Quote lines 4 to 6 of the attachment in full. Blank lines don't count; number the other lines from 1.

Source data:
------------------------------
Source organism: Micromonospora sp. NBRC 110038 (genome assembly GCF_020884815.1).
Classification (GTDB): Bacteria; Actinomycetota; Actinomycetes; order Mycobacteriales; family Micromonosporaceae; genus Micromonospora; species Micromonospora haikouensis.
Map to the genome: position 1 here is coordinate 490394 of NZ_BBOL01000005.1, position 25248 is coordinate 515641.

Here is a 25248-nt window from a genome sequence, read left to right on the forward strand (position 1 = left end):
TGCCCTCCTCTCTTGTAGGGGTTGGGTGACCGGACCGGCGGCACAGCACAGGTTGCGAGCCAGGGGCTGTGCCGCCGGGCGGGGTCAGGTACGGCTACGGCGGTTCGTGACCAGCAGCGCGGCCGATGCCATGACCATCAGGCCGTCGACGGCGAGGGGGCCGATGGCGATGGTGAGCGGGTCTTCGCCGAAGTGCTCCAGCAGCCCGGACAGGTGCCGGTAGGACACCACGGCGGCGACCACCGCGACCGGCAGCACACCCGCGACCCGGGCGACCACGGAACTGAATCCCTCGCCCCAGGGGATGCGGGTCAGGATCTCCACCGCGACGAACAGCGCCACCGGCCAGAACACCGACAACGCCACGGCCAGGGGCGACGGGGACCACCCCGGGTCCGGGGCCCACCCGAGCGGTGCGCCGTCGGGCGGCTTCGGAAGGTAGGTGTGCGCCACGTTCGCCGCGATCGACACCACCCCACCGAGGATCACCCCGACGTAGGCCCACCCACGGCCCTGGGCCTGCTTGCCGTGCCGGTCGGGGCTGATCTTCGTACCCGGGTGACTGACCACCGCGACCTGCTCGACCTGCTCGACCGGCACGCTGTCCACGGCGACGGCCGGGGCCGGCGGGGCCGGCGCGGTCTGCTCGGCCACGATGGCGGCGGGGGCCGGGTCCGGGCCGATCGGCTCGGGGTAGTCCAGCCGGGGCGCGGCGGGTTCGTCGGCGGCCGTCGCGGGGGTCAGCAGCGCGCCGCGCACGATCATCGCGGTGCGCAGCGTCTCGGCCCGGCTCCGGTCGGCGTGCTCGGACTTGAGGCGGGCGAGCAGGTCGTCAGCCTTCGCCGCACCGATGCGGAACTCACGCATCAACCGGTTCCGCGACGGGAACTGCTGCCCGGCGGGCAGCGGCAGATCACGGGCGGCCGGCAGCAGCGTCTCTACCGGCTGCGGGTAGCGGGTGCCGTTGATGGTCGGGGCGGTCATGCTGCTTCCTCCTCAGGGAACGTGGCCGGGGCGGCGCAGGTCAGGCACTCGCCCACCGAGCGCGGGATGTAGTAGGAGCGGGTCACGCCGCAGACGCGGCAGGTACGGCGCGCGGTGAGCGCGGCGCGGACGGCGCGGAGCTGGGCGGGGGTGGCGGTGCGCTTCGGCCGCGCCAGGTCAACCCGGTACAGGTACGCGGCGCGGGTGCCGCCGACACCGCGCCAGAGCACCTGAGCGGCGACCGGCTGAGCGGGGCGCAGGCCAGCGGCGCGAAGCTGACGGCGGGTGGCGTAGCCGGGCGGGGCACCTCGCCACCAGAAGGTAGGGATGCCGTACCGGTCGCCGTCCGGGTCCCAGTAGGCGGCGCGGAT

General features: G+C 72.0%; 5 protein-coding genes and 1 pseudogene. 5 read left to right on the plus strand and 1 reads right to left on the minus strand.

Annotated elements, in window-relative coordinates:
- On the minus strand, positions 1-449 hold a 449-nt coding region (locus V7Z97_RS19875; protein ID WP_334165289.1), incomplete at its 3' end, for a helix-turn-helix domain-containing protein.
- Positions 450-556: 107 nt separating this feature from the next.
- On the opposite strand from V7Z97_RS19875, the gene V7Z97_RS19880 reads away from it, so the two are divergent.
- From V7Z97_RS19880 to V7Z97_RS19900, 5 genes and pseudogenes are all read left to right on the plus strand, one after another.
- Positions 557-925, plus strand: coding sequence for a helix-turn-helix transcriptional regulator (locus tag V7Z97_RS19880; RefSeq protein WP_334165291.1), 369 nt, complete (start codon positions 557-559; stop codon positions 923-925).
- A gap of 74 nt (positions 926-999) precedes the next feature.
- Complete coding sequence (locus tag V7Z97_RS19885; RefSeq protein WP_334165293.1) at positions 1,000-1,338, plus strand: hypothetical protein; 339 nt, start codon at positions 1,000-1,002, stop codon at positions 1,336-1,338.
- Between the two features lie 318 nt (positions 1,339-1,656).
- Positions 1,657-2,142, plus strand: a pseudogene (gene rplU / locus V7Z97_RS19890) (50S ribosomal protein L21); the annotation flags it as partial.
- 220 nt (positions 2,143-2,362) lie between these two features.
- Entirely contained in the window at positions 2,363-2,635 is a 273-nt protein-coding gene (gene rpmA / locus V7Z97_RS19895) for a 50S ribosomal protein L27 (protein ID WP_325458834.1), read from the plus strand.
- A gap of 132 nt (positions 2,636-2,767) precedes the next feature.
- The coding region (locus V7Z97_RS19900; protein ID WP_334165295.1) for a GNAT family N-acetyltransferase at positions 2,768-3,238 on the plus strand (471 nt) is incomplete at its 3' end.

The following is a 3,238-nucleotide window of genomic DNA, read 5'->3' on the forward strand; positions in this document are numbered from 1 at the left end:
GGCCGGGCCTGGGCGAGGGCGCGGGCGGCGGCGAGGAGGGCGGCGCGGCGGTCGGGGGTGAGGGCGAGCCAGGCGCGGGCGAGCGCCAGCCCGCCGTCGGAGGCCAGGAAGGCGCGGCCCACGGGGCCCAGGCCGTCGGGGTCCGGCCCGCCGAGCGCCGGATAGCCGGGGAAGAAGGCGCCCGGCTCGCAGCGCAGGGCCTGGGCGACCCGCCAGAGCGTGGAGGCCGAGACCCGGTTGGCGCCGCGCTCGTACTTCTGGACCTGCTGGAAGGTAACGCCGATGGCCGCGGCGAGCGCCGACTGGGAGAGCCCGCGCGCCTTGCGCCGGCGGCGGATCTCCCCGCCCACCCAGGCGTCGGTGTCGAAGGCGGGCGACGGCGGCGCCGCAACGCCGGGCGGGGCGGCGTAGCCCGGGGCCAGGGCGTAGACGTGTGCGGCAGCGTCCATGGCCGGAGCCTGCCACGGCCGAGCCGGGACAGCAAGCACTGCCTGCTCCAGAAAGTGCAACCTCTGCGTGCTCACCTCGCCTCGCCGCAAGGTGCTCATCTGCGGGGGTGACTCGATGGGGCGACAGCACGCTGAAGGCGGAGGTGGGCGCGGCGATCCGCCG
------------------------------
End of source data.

Here is a 25248-nt window from a genome sequence, read left to right on the forward strand (position 1 = left end):
TGCCCTCCTCTCTTGTAGGGGTTGGGTGACCGGACCGGCGGCACAGCACAGGTTGCGAGCCAGGGGCTGTGCCGCCGGGCGGGGTCAGGTACGGCTACGGCGGTTCGTGACCAGCAGCGCGGCCGATGCCATGACCATCAGGCCGTCGACGGCGAGGGGGCCGATGGCGATGGTGAGCGGGTCTTCGCCGAAGTGCTCCAGCAGCCCGGACAGGTGCCGGTAGGACACCACGGCGGCGACCACCGCGACCGGCAGCACACCCGCGACCCGGGCGACCACGGAACTGAATCCCTCGCCCCAGGGGATGCGGGTCAGGATCTCCACCGCGACGAACAGCGCCACCGGCCAGAACACCGACAACGCCACGGCCAGGGGCGACGGGGACCACCCCGGGTCCGGGGCCCACCCGAGCGGTGCGCCGTCGGGCGGCTTCGGAAGGTAGGTGTGCGCCACGTTCGCCGCGATCGACACCACCCCACCGAGGATCACCCCGACGTAGGCCCACCCACGGCCCTGGGCCTGCTTGCCGTGCCGGTCGGGGCTGATCTTCGTACCCGGGTGACTGACCACCGCGACCTGCTCGACCTGCTCGACCGGCACGCTGTCCACGGCGACGGCCGGGGCCGGCGGGGCCGGCGCGGTCTGCTCGGCCACGATGGCGGCGGGGGCCGGGTCCGGGCCGATCGGCTCGGGGTAGTCCAGCCGGGGCGCGGCGGGTTCGTCGGCGGCCGTCGCGGGGGTCAGCAGCGCGCCGCGCACGATCATCGCGGTGCGCAGCGTCTCGGCCCGGCTCCGGTCGGCGTGCTCGGACTTGAGGCGGGCGAGCAGGTCGTCAGCCTTCGCCGCACCGATGCGGAACTCACGCATCAACCGGTTCCGCGACGGGAACTGCTGCCCGGCGGGCAGCGGCAGATCACGGGCGGCCGGCAGCAGCGTCTCTACCGGCTGCGGGTAGCGGGTGCCGTTGATGGTCGGGGCGGTCATGCTGCTTCCTCCTCAGGGAACGTGGCCGGGGCGGCGCAGGTCAGGCACTCGCCCACCGAGCGCGGGATGTAGTAGGAGCGGGTCACGCCGCAGACGCGGCAGGTACGGCGCGCGGTGAGCGCGGCGCGGACGGCGCGGAGCTGGGCGGGGGTGGCGGTGCGCTTCGGCCGCGCCAGGTCAACCCGGTACAGGTACGCGGCGCGGGTGCCGCCGACACCGCGCCAGAGCACCTGAGCGGCGACCGGCTGAGCGGGGCGCAGGCCAGCGGCGCGAAGCTGACGGCGGGTGGCGTAGCCGGGCGGGGCACCTCGCCACCAGAAGGTAGGGATGCCGTACCGGTCGCCGTCCGGGTCCCAGTAGGCGGCGCGGAT

General features: G+C 72.0%; 5 protein-coding genes and 1 pseudogene. 5 read left to right on the plus strand and 1 reads right to left on the minus strand.